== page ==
Vettel’s progress was rapid though, at times erratic. On lap two he lost an end-plate overtaking Bruno Senna’s Williams. He properly destroyed the front wing a few laps later by running through a marker board behind the Safety Car, taking evasive action to avoid a weaving Daniel Ricciardo. Having climbed to 11th, changing noseboxes put him back where he started – but a battling middle stint bought him through the pack again. Third at the flag, and only losing three points to Alonso, felt like a victory.
2013 was another golden year for the Team, and we arrived in Abu Dhabi for race 17 of 19 with both titles already secured. The RB9 locked-out the front row, with Mark on pole ahead of Seb, though their positions were reversed on lap one, with Seb getting a better start and leading into the first corner, and holding that lead to the flag in another one-two finish.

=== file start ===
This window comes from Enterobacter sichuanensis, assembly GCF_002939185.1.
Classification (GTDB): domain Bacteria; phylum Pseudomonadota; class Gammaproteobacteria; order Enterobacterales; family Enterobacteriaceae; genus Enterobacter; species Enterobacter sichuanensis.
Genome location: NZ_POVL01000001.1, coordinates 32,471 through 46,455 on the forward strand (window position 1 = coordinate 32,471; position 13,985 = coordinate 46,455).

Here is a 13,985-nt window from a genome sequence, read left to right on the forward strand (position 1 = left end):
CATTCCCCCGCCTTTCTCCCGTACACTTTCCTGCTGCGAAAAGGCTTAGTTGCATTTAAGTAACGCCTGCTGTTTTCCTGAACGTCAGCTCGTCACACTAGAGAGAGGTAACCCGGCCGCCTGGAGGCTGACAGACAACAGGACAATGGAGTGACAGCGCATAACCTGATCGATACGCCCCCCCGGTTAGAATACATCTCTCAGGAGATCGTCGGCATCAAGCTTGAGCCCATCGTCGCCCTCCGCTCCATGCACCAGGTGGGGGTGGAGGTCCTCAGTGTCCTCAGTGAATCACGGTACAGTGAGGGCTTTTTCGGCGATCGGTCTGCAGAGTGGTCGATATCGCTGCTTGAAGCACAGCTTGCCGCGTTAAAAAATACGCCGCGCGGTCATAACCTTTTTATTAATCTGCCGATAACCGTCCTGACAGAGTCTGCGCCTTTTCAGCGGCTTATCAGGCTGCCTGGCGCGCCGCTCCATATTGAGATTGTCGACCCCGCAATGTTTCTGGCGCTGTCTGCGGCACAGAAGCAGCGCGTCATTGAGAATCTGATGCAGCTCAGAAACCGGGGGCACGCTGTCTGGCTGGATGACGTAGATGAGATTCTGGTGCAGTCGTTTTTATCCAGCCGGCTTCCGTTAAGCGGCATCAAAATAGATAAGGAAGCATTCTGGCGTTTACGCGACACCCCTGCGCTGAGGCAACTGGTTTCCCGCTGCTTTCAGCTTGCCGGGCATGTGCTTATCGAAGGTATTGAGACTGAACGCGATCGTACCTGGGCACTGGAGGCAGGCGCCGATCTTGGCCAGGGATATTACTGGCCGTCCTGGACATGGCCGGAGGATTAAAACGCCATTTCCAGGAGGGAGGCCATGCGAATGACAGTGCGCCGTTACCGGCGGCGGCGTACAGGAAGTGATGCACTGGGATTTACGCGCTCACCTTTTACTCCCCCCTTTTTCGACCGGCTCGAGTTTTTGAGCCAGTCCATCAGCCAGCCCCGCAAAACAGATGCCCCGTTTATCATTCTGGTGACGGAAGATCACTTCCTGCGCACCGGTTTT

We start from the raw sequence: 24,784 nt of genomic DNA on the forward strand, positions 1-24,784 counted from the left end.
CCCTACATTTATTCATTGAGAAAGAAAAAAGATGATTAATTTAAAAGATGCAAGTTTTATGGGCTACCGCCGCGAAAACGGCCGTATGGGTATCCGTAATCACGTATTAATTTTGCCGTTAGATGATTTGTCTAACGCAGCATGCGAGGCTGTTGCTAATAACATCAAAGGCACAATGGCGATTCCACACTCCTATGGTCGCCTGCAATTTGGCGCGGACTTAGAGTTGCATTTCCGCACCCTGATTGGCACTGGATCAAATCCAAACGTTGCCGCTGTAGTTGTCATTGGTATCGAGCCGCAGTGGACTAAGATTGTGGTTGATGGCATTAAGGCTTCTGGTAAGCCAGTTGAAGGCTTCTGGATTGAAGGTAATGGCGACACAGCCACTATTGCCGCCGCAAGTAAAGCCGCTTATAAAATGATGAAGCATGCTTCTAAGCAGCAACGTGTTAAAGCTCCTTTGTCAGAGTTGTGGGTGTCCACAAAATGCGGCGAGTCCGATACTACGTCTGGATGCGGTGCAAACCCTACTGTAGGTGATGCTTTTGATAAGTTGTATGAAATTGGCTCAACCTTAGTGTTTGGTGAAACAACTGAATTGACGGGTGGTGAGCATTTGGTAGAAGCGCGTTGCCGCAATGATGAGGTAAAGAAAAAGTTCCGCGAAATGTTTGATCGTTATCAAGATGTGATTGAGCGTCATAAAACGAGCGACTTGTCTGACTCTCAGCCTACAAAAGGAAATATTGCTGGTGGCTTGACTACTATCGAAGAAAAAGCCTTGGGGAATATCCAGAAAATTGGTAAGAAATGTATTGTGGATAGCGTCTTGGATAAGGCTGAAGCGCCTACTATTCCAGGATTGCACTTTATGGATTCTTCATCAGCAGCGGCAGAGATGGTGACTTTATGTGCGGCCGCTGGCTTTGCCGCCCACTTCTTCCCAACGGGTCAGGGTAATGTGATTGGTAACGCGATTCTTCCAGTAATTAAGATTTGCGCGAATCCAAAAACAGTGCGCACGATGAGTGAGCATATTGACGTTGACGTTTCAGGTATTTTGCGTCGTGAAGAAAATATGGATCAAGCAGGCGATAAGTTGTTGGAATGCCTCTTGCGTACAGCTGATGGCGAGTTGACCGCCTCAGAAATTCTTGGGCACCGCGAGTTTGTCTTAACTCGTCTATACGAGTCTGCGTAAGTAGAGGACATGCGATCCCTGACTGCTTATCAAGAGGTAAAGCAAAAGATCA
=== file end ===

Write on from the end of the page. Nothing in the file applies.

It was a milestone for both drivers. For Mark it was a thirteenth and final F1 pole position, all of which were taken with the Team. For Sebastian, it was his seventh consecutive victory, equalling the record shared by Alberto Ascari and Michael Schumacher. He would eventually finish the season with nine in a row.
Both drivers had a donut session on the in-lap – but they weren’t our first donuts of the week in the United Arab Emirates. To celebrate winning the Constructors’ Championship the previous week in India, David Coulthard took the RB7 for a spin on the helipad of the Burj Al Arab in nearby Dubai, a small matter of 60 storeys above the ground.